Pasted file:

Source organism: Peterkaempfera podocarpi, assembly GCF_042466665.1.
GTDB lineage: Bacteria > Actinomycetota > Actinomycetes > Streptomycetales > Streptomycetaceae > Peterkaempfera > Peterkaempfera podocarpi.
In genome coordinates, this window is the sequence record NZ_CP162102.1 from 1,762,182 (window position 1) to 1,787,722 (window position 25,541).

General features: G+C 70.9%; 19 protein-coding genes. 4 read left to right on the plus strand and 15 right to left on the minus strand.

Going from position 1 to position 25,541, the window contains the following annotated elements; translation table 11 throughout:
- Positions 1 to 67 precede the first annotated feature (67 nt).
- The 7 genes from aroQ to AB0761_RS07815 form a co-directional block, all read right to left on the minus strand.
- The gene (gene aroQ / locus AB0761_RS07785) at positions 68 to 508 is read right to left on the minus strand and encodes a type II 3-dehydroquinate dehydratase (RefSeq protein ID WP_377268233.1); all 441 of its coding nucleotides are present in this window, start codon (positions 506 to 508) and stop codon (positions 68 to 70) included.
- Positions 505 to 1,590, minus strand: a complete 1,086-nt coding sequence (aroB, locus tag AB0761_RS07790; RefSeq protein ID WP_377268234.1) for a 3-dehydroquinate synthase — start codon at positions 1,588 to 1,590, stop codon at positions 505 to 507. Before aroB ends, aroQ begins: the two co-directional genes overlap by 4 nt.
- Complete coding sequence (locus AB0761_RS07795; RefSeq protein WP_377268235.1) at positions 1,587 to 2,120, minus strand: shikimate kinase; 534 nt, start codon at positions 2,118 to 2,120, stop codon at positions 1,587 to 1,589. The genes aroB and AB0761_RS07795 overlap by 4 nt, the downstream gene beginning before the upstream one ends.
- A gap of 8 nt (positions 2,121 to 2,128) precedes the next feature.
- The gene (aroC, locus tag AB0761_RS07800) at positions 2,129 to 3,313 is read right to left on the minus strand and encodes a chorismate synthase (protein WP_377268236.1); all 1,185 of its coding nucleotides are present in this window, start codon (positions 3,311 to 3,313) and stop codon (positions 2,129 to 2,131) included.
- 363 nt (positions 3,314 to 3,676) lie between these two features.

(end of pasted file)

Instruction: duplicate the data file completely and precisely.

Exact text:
Source organism: Peterkaempfera podocarpi, assembly GCF_042466665.1.
GTDB lineage: Bacteria > Actinomycetota > Actinomycetes > Streptomycetales > Streptomycetaceae > Peterkaempfera > Peterkaempfera podocarpi.
In genome coordinates, this window is the sequence record NZ_CP162102.1 from 1,762,182 (window position 1) to 1,787,722 (window position 25,541).

General features: G+C 70.9%; 19 protein-coding genes. 4 read left to right on the plus strand and 15 right to left on the minus strand.

Going from position 1 to position 25,541, the window contains the following annotated elements; translation table 11 throughout:
- Positions 1 to 67 precede the first annotated feature (67 nt).
- The 7 genes from aroQ to AB0761_RS07815 form a co-directional block, all read right to left on the minus strand.
- The gene (gene aroQ / locus AB0761_RS07785) at positions 68 to 508 is read right to left on the minus strand and encodes a type II 3-dehydroquinate dehydratase (RefSeq protein ID WP_377268233.1); all 441 of its coding nucleotides are present in this window, start codon (positions 506 to 508) and stop codon (positions 68 to 70) included.
- Positions 505 to 1,590, minus strand: a complete 1,086-nt coding sequence (aroB, locus tag AB0761_RS07790; RefSeq protein ID WP_377268234.1) for a 3-dehydroquinate synthase — start codon at positions 1,588 to 1,590, stop codon at positions 505 to 507. Before aroB ends, aroQ begins: the two co-directional genes overlap by 4 nt.
- Complete coding sequence (locus AB0761_RS07795; RefSeq protein WP_377268235.1) at positions 1,587 to 2,120, minus strand: shikimate kinase; 534 nt, start codon at positions 2,118 to 2,120, stop codon at positions 1,587 to 1,589. The genes aroB and AB0761_RS07795 overlap by 4 nt, the downstream gene beginning before the upstream one ends.
- A gap of 8 nt (positions 2,121 to 2,128) precedes the next feature.
- The gene (aroC, locus tag AB0761_RS07800) at positions 2,129 to 3,313 is read right to left on the minus strand and encodes a chorismate synthase (protein WP_377268236.1); all 1,185 of its coding nucleotides are present in this window, start codon (positions 3,311 to 3,313) and stop codon (positions 2,129 to 2,131) included.
- 363 nt (positions 3,314 to 3,676) lie between these two features.